Tax on Selling a Property

If you want to sell a property that isn’t your main home then you may have to pay some tax on it. Our guide looks at when you do and do not have to pay tax when you sell a house or flat.

Selling your own home

You do not have to pay any tax when you sell your own home, providing:

  • The property was your only home whilst you owned it (ignoring the last three years of ownership)
  • You bought it primarily to use as your own home
  • You used it as your home during the time you owned it and used it only as a home for yourself, your family and up to one lodger
  • The garden/grounds do not exceed 5,000 square metres including the site of the house

If you are married or in a civil partnership (and not separated) you and your spouse or civil partner can have only one such main residence between you.

Selling a property that isn’t your main home

If you sell a property for more than you paid for it then you will normally have a ‘chargeable gain’ and you may have to pay tax.

However, in the 2011/12 tax year, the first £10,600 of your total taxable gains are tax free.

Factors that you should take into account when working out the tax payable include:

  • You can deduct some of the costs of buying, selling and improving the property when working out your ‘chargeable gain’ (profit)
  • You can transfer property to your spouse or civil partner without paying Capital Gains Tax (if you are living together)
  • Any loss made on the property could be offset against other chargeable gains you make

You should also bear in mind that if you give property or sell it cheaply to your children or to others, you may be liable to pay Capital Gains Tax.

What paperwork you should keep

HM Revenue & Customs (HMRC) recommends that you keep the following information/documents:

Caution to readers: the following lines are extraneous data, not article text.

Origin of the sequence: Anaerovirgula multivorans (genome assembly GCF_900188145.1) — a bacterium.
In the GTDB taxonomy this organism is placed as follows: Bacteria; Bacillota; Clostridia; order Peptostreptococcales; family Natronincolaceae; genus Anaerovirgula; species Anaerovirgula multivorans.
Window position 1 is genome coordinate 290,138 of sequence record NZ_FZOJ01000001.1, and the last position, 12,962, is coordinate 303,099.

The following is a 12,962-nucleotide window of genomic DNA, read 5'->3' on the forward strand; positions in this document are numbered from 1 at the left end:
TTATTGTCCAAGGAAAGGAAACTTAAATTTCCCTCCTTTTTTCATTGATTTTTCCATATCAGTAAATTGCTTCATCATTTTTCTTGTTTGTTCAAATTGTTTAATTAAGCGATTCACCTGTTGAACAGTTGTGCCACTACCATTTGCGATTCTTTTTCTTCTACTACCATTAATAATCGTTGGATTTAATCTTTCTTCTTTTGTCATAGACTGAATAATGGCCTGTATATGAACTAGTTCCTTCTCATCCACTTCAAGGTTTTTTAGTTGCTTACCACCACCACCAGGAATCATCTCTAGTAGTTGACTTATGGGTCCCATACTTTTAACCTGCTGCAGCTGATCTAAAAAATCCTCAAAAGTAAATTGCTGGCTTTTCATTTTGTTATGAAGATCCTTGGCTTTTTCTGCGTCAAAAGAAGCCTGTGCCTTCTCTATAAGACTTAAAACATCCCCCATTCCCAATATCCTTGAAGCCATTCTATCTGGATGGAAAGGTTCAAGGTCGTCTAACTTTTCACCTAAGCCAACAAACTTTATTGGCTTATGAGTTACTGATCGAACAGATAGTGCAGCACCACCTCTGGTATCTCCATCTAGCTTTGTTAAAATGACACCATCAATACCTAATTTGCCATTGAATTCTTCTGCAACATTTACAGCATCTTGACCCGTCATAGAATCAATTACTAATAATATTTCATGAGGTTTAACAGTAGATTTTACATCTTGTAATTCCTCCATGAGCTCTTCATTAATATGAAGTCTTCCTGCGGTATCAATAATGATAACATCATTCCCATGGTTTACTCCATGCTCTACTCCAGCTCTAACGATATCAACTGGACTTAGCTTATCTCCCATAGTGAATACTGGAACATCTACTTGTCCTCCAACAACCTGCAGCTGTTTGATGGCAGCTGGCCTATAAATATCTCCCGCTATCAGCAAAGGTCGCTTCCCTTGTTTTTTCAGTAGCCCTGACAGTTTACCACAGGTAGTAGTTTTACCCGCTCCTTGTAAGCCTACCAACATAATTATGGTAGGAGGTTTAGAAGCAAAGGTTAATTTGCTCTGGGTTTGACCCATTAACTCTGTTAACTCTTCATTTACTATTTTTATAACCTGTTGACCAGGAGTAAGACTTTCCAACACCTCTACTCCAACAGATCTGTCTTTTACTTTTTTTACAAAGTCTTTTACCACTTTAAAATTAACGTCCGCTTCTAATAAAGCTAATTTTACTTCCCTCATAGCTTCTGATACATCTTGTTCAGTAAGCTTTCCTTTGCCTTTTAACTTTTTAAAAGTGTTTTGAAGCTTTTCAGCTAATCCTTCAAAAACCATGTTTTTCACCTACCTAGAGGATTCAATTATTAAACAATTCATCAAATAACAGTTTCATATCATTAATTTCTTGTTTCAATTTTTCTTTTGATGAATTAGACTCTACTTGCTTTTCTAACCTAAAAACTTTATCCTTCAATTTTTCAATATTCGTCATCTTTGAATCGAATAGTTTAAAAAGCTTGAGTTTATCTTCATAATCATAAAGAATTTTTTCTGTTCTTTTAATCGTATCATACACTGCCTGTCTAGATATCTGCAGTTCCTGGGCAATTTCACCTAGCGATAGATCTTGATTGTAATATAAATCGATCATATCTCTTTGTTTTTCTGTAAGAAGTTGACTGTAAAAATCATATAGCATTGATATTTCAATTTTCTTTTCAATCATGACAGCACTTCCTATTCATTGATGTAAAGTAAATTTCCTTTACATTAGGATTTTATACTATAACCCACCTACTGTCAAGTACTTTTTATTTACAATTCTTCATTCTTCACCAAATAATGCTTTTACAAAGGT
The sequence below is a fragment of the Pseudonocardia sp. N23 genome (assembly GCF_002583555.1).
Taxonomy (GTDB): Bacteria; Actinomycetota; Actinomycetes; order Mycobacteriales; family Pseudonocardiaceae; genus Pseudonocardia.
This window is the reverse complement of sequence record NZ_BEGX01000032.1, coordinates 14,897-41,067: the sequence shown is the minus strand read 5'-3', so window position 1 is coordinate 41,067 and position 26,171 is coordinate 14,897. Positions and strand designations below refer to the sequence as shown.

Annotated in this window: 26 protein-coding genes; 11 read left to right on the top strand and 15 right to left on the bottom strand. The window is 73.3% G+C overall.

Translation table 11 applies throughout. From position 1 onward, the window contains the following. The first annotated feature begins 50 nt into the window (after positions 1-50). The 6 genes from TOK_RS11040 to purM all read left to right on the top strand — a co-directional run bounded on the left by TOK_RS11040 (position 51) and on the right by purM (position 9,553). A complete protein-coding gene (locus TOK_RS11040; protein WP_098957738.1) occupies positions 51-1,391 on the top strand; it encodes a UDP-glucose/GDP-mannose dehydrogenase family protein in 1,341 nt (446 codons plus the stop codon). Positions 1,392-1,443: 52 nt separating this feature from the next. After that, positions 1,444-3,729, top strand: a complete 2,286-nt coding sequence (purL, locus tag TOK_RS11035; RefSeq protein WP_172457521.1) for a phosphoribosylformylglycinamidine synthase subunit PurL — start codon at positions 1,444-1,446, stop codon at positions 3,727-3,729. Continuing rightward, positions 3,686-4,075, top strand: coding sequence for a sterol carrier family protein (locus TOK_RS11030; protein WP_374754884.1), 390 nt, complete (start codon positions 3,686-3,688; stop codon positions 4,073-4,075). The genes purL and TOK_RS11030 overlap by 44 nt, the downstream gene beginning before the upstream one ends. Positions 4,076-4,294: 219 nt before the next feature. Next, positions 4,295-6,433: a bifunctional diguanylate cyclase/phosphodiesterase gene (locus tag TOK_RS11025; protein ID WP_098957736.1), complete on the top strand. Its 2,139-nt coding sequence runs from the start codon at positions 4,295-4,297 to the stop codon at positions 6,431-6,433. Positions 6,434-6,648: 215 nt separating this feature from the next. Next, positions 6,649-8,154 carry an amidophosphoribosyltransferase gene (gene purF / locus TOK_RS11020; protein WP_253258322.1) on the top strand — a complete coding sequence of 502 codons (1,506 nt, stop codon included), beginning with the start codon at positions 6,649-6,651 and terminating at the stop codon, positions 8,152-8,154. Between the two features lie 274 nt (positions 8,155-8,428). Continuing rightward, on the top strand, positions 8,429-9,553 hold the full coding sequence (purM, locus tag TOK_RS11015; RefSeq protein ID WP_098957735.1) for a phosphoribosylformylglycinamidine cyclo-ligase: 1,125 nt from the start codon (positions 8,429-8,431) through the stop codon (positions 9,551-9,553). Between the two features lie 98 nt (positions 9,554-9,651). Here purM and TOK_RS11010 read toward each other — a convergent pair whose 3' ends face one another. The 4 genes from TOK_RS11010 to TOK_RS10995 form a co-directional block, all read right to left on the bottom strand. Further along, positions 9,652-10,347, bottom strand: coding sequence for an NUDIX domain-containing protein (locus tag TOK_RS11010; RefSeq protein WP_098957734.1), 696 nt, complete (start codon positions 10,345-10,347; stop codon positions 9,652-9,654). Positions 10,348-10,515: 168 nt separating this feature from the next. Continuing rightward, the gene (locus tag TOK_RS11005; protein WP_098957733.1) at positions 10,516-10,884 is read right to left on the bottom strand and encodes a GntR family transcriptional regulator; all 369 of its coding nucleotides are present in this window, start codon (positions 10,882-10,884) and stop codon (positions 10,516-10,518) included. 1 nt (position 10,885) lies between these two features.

• Copies of valuations to calculate gains/losses
  • Contracts for sale and purchase
  • Evidence of the costs of purchase, sale or improvements to the property

5 comments

  1. elaine says:

    I have owned a 2nd property for 14 years and I am now selling this how do I calculate capital gains is there a sliding scale rule for the time I have owned the property, and do I have a early allowance for this

    • TaxFix says:

      elaine: Generally speaking, the capital gain, is the amount that the property has gone up in value. There may be allowances, for example if it has ever been your primary residence that might apply.

  2. T Butler says:

    When my father died he left the house to my mother but she in turn transfered the ownership over to my brother & myself,my mother has now died & we intend to sell the property. Will there be any taxes to pay ?

  3. Tax Fix says:

    Roger – thanks for your question. Yes, that’s right as the ‘gain’ you made on the property is lower than the tax-free Capital Gains Tax allowance.

    However, if you made other capital gains in the same tax year then you may still be liable for tax.

  4. Roger says:

    So, if I bought a ‘buy to let’ property for £93,000 and sold it for £99,000, there would be no Capital Gains Tax to pay?

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